COLUMBUS, Ohio (WCMH) – Columbus high school students got their first taste Tuesday of how the new weapon detection system will work, but there are parents who said they still want more answers.

Columbus City Schools said the rollout went smoothly, but officials would not comment about the system.

Matt Monjot, the father of a Whetstone High School student, said the new procedures for the system started Tuesday, and while he is not against the new plan, he thinks there are better ways for the district to solve the problem.

“Physical security, metal detectors, harder locked doors that are more difficult to open, those things cost a ton of money,” he said. “Training security staff to know how to engage with the kids and whatnot, it’s a harder thing to do, but in the end, you get better results.”

Monjot said he wants to know what the comprehensive security plan will be, believing there are better ways the district could have spent the $3 million-plus it is spending on the weapon detection system.

Monjot also wished the district would have given parents more input on the rollout and doesn’t believe the school board was transparent about the rollout and how it would work.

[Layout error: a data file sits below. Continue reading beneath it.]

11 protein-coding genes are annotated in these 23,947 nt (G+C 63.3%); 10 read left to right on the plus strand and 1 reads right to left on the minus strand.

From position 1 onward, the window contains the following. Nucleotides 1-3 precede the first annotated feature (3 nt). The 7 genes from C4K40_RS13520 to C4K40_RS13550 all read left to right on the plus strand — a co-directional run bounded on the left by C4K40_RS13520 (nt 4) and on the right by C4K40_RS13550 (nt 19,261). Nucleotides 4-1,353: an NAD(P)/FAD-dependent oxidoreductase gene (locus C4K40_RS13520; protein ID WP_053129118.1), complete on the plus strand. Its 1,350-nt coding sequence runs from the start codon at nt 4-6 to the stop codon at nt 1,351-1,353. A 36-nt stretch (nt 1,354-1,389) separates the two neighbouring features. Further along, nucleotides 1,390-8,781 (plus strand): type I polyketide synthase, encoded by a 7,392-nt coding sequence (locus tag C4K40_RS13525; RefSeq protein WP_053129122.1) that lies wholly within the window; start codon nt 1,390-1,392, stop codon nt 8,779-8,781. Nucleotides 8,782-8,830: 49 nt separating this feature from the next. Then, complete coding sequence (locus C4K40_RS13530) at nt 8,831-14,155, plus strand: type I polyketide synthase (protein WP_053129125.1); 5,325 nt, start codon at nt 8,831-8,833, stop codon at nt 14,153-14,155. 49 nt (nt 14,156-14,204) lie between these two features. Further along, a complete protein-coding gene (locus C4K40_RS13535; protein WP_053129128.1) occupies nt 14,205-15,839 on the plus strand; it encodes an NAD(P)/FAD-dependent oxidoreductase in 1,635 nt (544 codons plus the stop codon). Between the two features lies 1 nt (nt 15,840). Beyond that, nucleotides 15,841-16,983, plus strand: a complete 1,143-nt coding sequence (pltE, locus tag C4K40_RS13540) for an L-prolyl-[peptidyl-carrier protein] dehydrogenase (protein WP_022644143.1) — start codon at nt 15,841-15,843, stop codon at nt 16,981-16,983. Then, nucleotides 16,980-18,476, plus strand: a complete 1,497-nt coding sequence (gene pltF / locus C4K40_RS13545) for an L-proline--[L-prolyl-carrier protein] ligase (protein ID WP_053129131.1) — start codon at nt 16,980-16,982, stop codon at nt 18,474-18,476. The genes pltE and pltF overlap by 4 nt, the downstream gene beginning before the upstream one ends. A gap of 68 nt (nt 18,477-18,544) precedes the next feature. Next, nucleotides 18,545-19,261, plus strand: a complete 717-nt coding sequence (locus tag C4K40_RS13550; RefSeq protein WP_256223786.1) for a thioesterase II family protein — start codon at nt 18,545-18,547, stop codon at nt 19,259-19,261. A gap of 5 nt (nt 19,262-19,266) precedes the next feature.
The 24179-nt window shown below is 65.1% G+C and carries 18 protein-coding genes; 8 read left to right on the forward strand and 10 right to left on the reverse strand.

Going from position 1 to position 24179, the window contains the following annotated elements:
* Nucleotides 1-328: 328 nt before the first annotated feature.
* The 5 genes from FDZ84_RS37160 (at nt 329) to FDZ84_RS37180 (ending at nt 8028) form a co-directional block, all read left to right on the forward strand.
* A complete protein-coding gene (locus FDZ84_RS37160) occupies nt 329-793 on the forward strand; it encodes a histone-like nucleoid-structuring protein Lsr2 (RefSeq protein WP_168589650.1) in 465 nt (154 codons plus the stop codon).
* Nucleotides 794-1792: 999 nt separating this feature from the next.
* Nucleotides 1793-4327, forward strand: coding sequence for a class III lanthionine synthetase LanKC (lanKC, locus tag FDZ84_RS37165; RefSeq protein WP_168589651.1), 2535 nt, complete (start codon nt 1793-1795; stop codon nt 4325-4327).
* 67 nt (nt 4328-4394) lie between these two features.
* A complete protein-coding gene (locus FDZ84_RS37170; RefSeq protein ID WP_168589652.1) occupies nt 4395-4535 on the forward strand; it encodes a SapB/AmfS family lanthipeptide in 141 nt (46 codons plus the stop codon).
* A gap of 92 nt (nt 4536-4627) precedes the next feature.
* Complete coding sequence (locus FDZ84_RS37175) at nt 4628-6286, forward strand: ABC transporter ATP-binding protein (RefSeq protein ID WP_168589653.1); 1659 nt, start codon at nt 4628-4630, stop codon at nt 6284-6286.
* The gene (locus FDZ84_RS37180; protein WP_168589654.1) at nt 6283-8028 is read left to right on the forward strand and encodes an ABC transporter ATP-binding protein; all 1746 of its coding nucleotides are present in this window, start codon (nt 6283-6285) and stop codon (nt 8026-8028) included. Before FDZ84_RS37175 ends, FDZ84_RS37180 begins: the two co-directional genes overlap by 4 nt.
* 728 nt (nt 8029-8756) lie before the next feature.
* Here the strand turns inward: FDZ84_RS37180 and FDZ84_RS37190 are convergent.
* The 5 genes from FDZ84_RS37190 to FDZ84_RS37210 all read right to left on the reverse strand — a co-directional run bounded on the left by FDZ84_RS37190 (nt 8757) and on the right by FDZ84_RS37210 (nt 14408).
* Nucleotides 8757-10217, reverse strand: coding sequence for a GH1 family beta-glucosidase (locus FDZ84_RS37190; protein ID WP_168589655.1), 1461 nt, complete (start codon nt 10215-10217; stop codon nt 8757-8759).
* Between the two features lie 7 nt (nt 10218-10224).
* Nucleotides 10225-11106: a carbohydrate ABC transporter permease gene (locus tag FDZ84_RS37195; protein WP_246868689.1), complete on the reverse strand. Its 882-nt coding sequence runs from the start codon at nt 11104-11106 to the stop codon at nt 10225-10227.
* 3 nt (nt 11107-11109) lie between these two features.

“Because most of the time, I am finding out on the day of that it is going on or I’m finding out from Whetstone,” he said. “I’m not getting it from the central authority.”

Guns have been found in Columbus City Schools at least a dozen times this school year, the most recent being last week at Eastmoor Academy.

Regina Fuentes, a teacher at Eastmoor and the spokesperson for the Columbus Education Association, agrees the system is a reactive, temporary fix, but said it is a step in the right direction.

“The problem is that whatever is happening in our neighborhoods and in our community is, in fact, bleeding into the schools and students don’t leave that stuff at home,” Fuentes said.

With the new system, all students will enter and exit through the same door. Fuentes said the line was long and that some students were late to first period because of this.

“It took a long time and it just didn’t leave the students with a very comforted feeling and that’s the thing that I regret the most of all or don’t like most of all, is that students just feel so defeated after something like that,” she said. “And I don’t want students coming to school feeling defeated. I want them to feel encouraged.”

Fuentes said problems that start in the community are being brought to the schools and hopes the district will bring in the support the students really need to get to the root of this.

“We have to start getting the support that we need in the schools,” she said. “The support from counselors, the support from the community, the support from parents where parents and community members are having these conversations with students on how to properly deal with conflict.”

Columbus City Schools said the weapon detection system will be fully operational next week.